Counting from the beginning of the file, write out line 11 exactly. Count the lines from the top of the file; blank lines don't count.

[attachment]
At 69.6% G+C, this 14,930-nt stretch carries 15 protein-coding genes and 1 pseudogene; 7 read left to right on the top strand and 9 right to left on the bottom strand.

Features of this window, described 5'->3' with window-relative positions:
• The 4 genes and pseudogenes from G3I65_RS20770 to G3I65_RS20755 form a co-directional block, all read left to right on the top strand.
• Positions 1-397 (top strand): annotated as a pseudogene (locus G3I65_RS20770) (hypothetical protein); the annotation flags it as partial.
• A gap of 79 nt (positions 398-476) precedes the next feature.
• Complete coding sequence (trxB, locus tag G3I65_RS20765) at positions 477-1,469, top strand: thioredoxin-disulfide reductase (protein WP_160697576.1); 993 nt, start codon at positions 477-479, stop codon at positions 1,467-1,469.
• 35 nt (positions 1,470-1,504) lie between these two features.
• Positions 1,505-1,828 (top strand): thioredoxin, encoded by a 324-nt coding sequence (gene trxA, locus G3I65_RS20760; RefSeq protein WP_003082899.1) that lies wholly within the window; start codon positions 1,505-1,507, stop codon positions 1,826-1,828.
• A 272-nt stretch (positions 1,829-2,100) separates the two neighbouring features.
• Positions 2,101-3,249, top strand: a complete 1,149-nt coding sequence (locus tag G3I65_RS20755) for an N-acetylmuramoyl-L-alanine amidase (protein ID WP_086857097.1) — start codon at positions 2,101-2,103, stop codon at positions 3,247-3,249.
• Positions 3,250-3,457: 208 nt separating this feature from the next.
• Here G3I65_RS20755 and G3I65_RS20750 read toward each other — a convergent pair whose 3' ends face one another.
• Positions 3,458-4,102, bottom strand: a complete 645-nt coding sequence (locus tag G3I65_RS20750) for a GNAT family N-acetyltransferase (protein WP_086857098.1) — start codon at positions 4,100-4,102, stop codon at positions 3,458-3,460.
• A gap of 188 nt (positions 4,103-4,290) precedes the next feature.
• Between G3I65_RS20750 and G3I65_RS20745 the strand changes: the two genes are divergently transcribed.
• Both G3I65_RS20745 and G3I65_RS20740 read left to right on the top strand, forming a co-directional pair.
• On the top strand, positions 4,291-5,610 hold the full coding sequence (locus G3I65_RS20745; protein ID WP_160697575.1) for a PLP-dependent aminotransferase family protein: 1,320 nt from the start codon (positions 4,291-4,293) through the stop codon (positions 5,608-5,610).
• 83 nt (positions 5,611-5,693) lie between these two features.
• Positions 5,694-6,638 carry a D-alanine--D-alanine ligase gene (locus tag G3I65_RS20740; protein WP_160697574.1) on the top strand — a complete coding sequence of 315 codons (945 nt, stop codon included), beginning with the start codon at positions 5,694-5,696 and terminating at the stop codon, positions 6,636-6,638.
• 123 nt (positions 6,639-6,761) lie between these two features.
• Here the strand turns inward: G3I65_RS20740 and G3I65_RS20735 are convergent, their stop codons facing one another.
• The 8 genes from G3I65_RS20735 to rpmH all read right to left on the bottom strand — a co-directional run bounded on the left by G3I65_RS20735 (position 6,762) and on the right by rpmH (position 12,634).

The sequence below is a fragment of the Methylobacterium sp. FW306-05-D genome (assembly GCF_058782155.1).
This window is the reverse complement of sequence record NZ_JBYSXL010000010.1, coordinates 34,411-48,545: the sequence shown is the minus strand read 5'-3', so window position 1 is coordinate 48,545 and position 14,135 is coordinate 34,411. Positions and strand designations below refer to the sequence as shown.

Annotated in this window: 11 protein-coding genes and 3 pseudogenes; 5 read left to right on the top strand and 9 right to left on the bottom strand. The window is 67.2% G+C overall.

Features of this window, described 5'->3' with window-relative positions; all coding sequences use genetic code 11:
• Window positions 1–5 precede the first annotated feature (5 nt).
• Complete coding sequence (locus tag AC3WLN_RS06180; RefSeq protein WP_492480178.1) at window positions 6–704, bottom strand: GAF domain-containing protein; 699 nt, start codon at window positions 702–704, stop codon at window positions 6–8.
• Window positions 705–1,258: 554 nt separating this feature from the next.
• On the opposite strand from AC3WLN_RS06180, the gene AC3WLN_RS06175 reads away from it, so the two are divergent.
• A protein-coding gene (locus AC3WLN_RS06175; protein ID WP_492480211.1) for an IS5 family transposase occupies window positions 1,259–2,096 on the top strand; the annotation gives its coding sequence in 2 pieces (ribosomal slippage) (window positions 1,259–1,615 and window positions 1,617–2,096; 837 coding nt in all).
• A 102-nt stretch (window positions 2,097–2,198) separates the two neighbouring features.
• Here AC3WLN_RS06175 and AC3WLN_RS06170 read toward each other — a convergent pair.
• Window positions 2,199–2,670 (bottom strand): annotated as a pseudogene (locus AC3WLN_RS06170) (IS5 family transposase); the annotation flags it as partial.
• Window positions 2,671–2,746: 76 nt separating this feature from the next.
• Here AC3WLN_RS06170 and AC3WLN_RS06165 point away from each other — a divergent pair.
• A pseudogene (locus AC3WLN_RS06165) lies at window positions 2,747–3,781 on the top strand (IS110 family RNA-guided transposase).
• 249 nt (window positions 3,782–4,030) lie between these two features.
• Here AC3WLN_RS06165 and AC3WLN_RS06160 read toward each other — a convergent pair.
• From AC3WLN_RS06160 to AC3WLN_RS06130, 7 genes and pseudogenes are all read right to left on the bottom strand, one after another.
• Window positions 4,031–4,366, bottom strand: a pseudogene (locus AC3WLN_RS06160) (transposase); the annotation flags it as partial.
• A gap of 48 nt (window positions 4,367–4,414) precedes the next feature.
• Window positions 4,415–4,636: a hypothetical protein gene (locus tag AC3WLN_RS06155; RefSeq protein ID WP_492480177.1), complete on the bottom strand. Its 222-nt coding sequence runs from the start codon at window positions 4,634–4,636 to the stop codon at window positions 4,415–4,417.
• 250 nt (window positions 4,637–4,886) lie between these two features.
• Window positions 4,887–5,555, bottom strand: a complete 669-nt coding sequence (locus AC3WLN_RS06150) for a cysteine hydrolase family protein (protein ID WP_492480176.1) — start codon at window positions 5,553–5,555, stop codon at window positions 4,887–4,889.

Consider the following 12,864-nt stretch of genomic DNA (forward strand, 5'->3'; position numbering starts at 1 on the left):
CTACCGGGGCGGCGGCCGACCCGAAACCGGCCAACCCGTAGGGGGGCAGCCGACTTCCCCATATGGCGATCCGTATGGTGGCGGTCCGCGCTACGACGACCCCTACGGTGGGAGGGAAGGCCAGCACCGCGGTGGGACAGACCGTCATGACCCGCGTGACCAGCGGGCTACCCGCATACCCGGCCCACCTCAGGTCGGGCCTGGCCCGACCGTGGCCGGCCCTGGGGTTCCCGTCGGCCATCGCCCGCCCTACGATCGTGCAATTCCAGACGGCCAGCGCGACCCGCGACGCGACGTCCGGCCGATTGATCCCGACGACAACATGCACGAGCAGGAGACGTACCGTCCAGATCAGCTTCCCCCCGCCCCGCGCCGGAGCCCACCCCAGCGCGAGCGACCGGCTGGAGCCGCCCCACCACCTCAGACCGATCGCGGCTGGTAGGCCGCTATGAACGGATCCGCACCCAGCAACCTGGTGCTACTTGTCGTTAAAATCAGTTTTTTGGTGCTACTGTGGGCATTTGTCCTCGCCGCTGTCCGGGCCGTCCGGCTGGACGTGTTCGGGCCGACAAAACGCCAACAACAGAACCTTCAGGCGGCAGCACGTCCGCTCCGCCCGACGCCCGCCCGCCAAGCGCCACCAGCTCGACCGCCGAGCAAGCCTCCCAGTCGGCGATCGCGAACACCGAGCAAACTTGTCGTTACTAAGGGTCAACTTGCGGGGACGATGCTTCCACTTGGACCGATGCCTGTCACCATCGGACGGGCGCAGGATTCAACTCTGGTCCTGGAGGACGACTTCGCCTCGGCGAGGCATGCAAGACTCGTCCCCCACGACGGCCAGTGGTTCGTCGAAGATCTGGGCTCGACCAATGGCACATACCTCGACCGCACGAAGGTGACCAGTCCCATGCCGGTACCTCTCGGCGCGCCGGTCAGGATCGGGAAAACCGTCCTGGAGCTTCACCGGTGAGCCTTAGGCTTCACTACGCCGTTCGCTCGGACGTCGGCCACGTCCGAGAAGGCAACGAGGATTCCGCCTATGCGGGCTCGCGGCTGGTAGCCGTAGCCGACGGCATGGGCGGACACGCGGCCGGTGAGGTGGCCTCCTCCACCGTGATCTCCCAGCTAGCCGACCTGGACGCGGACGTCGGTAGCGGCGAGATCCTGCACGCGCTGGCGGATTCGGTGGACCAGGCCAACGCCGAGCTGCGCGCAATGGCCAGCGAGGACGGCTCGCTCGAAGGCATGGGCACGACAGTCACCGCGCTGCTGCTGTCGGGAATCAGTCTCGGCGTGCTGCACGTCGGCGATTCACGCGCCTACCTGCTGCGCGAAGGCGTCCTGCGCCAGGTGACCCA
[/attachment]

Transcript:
• Positions 3,250-3,457: 208 nt separating this feature from the next.